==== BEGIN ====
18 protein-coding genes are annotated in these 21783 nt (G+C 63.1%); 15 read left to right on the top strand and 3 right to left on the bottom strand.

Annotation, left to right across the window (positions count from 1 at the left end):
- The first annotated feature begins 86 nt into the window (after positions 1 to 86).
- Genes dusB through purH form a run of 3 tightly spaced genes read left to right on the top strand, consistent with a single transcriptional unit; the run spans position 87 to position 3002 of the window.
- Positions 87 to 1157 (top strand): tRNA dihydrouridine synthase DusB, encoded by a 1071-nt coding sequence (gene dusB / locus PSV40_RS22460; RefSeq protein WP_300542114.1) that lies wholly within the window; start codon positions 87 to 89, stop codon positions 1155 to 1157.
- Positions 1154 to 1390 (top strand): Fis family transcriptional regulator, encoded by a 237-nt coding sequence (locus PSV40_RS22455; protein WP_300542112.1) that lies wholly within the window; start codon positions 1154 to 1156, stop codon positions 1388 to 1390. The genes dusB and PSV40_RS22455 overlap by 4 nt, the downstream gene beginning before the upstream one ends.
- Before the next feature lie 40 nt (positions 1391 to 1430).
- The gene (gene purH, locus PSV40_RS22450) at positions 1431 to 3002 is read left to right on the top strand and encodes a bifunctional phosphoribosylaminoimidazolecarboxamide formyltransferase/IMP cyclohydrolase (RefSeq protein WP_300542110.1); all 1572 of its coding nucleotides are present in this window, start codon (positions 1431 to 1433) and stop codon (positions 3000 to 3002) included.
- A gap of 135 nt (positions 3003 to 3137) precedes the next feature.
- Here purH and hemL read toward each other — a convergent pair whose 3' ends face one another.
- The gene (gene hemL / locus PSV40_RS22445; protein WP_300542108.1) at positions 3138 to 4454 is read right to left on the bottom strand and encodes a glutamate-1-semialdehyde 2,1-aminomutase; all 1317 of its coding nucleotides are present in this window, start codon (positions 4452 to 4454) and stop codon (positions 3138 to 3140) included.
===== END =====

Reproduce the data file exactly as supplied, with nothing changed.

18 protein-coding genes are annotated in these 21783 nt (G+C 63.1%); 15 read left to right on the top strand and 3 right to left on the bottom strand.

Annotation, left to right across the window (positions count from 1 at the left end):
- The first annotated feature begins 86 nt into the window (after positions 1 to 86).
- Genes dusB through purH form a run of 3 tightly spaced genes read left to right on the top strand, consistent with a single transcriptional unit; the run spans position 87 to position 3002 of the window.
- Positions 87 to 1157 (top strand): tRNA dihydrouridine synthase DusB, encoded by a 1071-nt coding sequence (gene dusB / locus PSV40_RS22460; RefSeq protein WP_300542114.1) that lies wholly within the window; start codon positions 87 to 89, stop codon positions 1155 to 1157.
- Positions 1154 to 1390 (top strand): Fis family transcriptional regulator, encoded by a 237-nt coding sequence (locus PSV40_RS22455; protein WP_300542112.1) that lies wholly within the window; start codon positions 1154 to 1156, stop codon positions 1388 to 1390. The genes dusB and PSV40_RS22455 overlap by 4 nt, the downstream gene beginning before the upstream one ends.
- Before the next feature lie 40 nt (positions 1391 to 1430).
- The gene (gene purH, locus PSV40_RS22450) at positions 1431 to 3002 is read left to right on the top strand and encodes a bifunctional phosphoribosylaminoimidazolecarboxamide formyltransferase/IMP cyclohydrolase (RefSeq protein WP_300542110.1); all 1572 of its coding nucleotides are present in this window, start codon (positions 1431 to 1433) and stop codon (positions 3000 to 3002) included.
- A gap of 135 nt (positions 3003 to 3137) precedes the next feature.
- Here purH and hemL read toward each other — a convergent pair whose 3' ends face one another.
- The gene (gene hemL / locus PSV40_RS22445; protein WP_300542108.1) at positions 3138 to 4454 is read right to left on the bottom strand and encodes a glutamate-1-semialdehyde 2,1-aminomutase; all 1317 of its coding nucleotides are present in this window, start codon (positions 4452 to 4454) and stop codon (positions 3138 to 3140) included.